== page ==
Re: Question of Chasing After Bank or Brokerage Bonuses

Post by boglegirl »

There's a big difference between bank bonuses and brokerage bonuses. In my experience, bank bonuses are pretty easy (except for Citibank, apparently, and cases of churning). But I wouldn't go for a brokerage bonus unless I had a real reason to want to switch brokerages...too much risk of things like loss of basis data.
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orcycle
Posts: 223
Joined: Mon Jul 11, 2011 9:44 am

Re: Question of Chasing After Bank or Brokerage Bonuses

Post by orcycle »

While I’ve gone after one large brokerage bonus, my favorite bank bonus gave me $300 to open a new account with a $500 minimum balance and had to be kept open for 180 days. I used that bonus to pay for snacks and meals while biking and at the end of the 180 days, I closed the account. Minimum fuss, maximum fun!

I may end up roundtripping from Fidelity to Vanguard and back again because I didn’t convert some mutual funds to ETFs before transferring to get the first brokerage bonus. But the paperwork to do this would be maximum fuss.
ScroogeMcDuck
Posts: 137
Joined: Thu Jan 22, 2015 3:25 pm

Re: Question of Chasing After Bank or Brokerage Bonuses

Post by ScroogeMcDuck »

I don't think whether bonuses are worth it to you depend on portfolio size. I use grocery store coupons but I know people with less money than me who refuse to use them. I know people with more money than me who will line up for free items that I wouldn't bother with. I think bonuses are like that.

We made about $23k in bank/brokerage bonuses last year which is less than 1% of our portfolio but over 40% of our spending. I find them worthwhile.
Nyc10036
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Joined: Wed Oct 05, 2016 6:29 pm

Re: Question of Chasing After Bank or Brokerage Bonuses

Post by Nyc10036 »

Carno wrote: Wed Jan 25, 2023 4:08 am
TwstdSista wrote: Wed Jan 25, 2023 3:58 am I thought I was being smart with my money by chasing a few bonuses. And then Citibank marked my account "for closure" as a result of suspected fraud and my money is still tied up in their frozen account. Supposedly because of a third party check - I funded the account through a EFT from Fidelity, so whatever that means.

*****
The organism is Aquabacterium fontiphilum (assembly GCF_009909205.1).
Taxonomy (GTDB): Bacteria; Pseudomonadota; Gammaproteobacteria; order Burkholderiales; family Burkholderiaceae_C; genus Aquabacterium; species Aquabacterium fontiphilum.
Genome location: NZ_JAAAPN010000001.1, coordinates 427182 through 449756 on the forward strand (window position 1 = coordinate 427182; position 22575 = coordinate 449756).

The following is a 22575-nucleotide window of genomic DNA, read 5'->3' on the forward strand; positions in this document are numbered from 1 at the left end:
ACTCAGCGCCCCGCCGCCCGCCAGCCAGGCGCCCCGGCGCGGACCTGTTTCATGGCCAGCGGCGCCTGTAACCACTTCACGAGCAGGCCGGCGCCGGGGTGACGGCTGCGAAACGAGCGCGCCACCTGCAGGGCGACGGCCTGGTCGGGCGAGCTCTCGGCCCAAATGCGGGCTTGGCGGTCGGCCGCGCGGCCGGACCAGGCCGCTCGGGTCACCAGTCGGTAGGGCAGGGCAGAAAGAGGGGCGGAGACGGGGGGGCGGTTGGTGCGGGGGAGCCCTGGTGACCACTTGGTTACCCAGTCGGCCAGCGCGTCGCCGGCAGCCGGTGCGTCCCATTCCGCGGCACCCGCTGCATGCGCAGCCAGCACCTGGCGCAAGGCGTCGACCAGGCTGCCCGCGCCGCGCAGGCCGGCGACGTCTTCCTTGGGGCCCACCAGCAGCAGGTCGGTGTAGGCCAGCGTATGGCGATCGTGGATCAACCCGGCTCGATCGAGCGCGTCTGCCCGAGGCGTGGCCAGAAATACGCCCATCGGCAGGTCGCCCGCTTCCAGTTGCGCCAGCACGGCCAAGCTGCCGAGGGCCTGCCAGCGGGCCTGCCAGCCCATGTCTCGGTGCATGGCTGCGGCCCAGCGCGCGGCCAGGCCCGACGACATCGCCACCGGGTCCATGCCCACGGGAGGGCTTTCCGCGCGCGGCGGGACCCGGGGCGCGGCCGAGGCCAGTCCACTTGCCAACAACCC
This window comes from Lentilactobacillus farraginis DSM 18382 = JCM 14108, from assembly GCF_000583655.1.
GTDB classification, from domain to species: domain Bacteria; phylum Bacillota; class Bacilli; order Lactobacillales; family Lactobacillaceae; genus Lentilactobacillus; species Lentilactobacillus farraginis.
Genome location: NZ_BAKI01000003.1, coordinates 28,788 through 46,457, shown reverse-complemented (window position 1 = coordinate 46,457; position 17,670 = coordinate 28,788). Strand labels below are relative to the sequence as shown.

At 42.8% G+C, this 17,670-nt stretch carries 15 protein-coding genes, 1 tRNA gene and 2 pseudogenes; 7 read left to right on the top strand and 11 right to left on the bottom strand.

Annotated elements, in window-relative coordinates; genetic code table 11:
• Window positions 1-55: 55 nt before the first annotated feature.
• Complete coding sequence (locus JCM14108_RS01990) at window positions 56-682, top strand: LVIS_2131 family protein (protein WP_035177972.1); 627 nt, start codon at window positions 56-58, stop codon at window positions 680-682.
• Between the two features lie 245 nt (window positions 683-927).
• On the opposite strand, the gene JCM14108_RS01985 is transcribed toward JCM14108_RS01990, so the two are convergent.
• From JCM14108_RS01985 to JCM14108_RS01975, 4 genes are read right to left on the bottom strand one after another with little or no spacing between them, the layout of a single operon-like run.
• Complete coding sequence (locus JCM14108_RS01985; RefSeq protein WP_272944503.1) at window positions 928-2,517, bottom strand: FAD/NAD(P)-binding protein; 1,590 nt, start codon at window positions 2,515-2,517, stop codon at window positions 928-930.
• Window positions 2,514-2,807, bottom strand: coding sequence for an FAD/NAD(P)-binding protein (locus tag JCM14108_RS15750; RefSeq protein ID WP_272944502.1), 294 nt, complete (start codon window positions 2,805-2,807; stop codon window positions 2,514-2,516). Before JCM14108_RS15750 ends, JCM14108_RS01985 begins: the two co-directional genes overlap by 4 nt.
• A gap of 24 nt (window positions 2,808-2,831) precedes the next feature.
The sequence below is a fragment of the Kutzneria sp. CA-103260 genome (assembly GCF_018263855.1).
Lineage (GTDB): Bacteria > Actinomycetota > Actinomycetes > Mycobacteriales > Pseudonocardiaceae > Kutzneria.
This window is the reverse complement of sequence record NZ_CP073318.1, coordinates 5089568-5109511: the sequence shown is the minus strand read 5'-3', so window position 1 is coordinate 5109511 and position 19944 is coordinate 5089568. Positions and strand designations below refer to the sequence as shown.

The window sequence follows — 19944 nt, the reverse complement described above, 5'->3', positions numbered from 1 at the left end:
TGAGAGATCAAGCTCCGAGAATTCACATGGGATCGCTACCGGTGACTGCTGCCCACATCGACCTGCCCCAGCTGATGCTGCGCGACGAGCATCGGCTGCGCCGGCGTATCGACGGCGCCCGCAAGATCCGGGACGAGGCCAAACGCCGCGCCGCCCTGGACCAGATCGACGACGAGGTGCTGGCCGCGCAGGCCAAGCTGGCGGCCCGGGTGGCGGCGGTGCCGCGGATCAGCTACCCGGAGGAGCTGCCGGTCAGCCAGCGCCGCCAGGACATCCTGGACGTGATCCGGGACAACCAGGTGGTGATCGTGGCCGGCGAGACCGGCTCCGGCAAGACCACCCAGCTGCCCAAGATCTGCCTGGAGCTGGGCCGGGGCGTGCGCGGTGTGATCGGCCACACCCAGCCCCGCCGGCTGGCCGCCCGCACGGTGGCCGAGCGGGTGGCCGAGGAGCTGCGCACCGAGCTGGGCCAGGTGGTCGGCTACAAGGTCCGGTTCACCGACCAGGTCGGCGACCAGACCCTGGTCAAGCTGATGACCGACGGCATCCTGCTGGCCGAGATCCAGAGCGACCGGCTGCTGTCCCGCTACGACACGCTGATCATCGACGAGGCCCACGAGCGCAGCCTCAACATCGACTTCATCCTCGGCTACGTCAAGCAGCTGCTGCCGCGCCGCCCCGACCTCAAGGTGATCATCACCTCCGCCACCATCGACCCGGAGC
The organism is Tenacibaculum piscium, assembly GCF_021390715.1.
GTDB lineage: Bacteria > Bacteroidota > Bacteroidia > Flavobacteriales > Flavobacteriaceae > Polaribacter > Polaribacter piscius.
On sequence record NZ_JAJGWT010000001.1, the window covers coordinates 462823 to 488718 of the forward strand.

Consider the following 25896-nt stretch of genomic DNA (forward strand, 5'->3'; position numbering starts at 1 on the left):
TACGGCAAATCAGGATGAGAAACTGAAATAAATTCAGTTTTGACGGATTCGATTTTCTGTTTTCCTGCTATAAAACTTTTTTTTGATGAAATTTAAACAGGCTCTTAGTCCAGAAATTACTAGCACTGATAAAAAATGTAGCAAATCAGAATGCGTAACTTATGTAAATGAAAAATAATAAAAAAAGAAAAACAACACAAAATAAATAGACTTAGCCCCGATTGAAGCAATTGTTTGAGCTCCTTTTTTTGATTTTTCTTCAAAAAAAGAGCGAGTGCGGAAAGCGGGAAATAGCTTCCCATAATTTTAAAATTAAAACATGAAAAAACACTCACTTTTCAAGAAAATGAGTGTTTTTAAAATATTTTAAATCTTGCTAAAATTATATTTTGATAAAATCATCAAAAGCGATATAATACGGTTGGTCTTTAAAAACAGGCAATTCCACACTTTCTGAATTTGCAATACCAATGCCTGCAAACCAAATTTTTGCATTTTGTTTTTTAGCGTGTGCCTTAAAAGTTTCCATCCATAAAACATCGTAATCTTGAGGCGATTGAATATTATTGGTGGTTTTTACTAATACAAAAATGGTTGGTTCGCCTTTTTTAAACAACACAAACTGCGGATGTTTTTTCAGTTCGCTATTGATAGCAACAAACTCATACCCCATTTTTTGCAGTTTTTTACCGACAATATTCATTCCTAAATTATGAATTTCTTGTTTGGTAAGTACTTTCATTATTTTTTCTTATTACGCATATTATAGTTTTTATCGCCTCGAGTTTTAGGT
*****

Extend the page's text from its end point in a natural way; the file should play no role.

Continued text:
Lots of people are quite successful at bank bonuses. For obvious reasons, I've decided they aren't for me.
I did a Citi $1,000+ last year through a banker (not online). Wrote a check to myself at a branch to fund. Account got locked and I had to go through some loops to remove the lock. I will not do any Citi in the future due to this experience.
wow

This is the first time I have read that someone who opened an account in person had an account locked.
manlymatt83
Posts: 1000
Joined: Tue Jan 30, 2018 7:23 am

Re: Question of Chasing After Bank or Brokerage Bonuses

Post by manlymatt83 »

orcycle wrote: Wed Jan 25, 2023 8:52 am While I’ve gone after one large brokerage bonus, my favorite bank bonus gave me $300 to open a new account with a $500 minimum balance and had to be kept open for 180 days. I used that bonus to pay for snacks and meals while biking and at the end of the 180 days, I closed the account. Minimum fuss, maximum fun!

I may end up roundtripping from Fidelity to Vanguard and back again because I didn’t convert some mutual funds to ETFs before transferring to get the first brokerage bonus. But the paperwork to do this would be maximum fuss.
Just transfer to E*TRADE and then you can keep buying the mutual funds for free plus get a hefty bonus.